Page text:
GARY Bowyer spent an afternoon last week phoning round fans in City’s late drive for season tickets.

But it is League Two calling loudly for the Bantams right now.

It’s no cold caller but an unwanted number that you hoped had been blocked long ago.

Sadly, the ringing remains persistent. No chance of getting this one off the hook because we all know the answer.

It’s now a case of when not if, as we all probably feared from that February afternoon they imploded against the 10 men of Walsall.

The Saddlers remain the side most within reach at a six-point distance and look destined to follow City through the trapdoor. The gap to so-called safety is up to nine – and pretty unbridgeable.

As he spoke with the local media high in the Memorial Stadium’s main stand, Bowyer admitted it was the lowest point of his brief tenure at the Bantams helm.

But whereas predecessor David Hopkin walked out on the back of that telling 3-2 defeat in the black country, Bowyer will use the emptiness he felt following the Bristol Rovers winner on Saturday as further inspiration for the rebuilding work to come.

That and the belief of the City fans after 12,000 signed up for next season. That “incredible” level of backing, as the manager called it, will drive him on through a crucial summer.

While City were ultimately succumbing to loss number 26 – and sixth on the trot – in this pitiful campaign, the queue outside the Valley Parade ticket office snaked around the corner.

The demand to beat the season-ticket deadline has remained keen like during the far happier times of Phil Parkinson and then Stuart McCall. The club’s gamble in maintaining their bargain prices continues to pay off, however difficult a watch the last year and a half have been.

After the apathy generated by Edin Rahic’s running down of such an upwardly-mobile team, the last week has proved that the strong bond with the supporters is still there.

It’s just the sooner we can get these four more games out the way, and shut the door on this dreadful season, the better.

Last year’s full clear-out was foolhardy; this summer’s looks a necessity to start all over.

The audience is willing – now it is down to Bowyer and the board to deliver.

It’s fair to say the City chief has a good idea of who of this current squad he sees in his plans going forward.

The shuffling of team line-ups in recent weeks suggests he is not going to be swayed by reputations.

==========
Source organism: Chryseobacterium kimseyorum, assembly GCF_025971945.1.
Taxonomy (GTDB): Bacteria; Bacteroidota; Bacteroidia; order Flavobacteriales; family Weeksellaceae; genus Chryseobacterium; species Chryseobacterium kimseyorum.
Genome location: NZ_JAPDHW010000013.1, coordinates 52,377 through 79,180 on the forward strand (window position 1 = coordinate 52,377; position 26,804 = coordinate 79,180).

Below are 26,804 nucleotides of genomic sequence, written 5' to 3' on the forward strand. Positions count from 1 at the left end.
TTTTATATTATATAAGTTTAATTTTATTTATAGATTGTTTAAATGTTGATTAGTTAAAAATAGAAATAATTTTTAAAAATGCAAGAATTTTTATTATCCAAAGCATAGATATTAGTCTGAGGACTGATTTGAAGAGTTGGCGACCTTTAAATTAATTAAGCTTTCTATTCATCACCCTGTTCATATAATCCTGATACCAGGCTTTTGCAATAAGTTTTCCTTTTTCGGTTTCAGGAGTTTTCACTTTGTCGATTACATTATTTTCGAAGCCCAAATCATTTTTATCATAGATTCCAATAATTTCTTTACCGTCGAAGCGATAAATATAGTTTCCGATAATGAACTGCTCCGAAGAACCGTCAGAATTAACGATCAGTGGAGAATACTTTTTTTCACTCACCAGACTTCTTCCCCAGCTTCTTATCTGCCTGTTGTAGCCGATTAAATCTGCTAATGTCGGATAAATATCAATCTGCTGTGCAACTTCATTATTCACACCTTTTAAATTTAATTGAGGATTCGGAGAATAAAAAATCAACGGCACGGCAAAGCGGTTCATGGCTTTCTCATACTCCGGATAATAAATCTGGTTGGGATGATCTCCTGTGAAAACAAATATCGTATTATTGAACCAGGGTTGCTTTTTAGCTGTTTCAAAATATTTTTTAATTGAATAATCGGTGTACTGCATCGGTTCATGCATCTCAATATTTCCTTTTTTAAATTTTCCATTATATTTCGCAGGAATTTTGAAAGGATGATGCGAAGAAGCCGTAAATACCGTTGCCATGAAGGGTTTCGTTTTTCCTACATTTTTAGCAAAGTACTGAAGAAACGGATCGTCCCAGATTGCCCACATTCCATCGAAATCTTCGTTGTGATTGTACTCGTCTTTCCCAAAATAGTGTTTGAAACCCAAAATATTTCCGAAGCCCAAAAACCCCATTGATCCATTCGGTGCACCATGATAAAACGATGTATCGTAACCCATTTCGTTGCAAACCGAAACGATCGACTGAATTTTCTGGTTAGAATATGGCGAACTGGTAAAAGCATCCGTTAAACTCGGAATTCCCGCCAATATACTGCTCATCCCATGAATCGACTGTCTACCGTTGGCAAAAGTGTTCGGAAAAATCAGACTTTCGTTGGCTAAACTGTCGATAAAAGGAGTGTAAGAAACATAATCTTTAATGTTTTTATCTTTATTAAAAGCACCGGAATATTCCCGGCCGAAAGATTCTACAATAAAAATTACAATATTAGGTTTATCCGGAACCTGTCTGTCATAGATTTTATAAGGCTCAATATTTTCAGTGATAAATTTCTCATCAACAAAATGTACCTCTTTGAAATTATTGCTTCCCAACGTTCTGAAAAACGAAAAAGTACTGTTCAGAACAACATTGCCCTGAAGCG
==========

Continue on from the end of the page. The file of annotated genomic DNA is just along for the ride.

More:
Hope Akpan, his captain when he first arrived on the scene, was dumped to the bench in Bristol. Alongside him, Jermaine Anderson was similarly left to his own devices.

Anthony O’Connor, another former skipper, was also among the subs not to see any involvement in a defeat that again bore the self-inflicted hallmarks of so many before them.

Bristol Rovers, like Doncaster a week before, spoke afterwards about performing poorly – as they pocketed the three points. All three of their goals were “avoidable” in Bowyer’s eyes.

“I like the way we go about it between both penalty areas and the way we try and play,” he said. “But we’ve not been good enough in both boxes in too many of the games.”

That’s the infuriating thing. City were comfortable for long spells on Saturday, the first half hour especially.

Jacob Butterfield looked good on the ball but not so effective off it. Jack Payne and Lewis O’Brien were decent in patches; Sean Scannell threatened more than once.

Getting 72 minutes out of the winger as he nurses his way back to match fitness represented the biggest victory of the afternoon.

But then there were the familiar failings; not marking Jonson Clarke-Harris at a corner, conceding stoppable shots, allowing one man to score when there are four City bodies around him.

A generally encouraging performance again comes up empty-handed and nobody wonders why. That’s why the league table does not lie.

History suggested it was highly unlikely that City would formulate their escape plan against opponents who they had never beaten away in 13 attempts.

But, as with last season’s visit during the final weeks of the McCall reign, they blew a first-half lead.

The start could not have been more encouraging and was rewarded with a 15th-minute breakthrough.

Payne, restored to the starting line-up for the injured David Ball, drove in a low cross that keeper Jack Bonham blocked with an outstretched leg.

Jamie Clarke dallied on the loose ball and had his pocket picked by O’Brien, who thumped home with his weaker right foot.

So far so good but City failed to press home their advantage against clearly-rattled opponents.

Inevitably, they conceded a sucker punch before the half was out.

Richard O’Donnell made a meal of Liam Sercombe’s shot to give up a cheap corner – and Clarke-Harris, a striker with eight goals in his previous eight games, was afforded the luxury of a free header from it.

O’Donnell was again caught out by a Sercombe cross soon after the break as Clarke-Harris clipped the top of the bar.

Scannell looked lively for City and saw a shot blocked before it was Rovers who went in front, midfielder Ollie Clarke curling it low from 20 yards.

Facing the point of no return, the visitors did muster a response and were rewarded with an equaliser of their own. Butterfield’s clipped cross from a short corner being flicked across goal and in by Nathaniel Knight-Percival.

A second comeback point of the season still wasn’t enough as City chased the victory, pressing Paudie O’Connor into an emergency target-man role. Butterfield was a whisker away.

But the gamble backfired in the third of five added minutes when Rovers broke down the left.

There were still plenty of defending bodies in the City penalty area as Tareiq Holmes-Dennis put in the cross but Clarke-Harris was able to get ahead of Adam Chicksen to shoot through O’Donnell.

League Two expect their response imminently.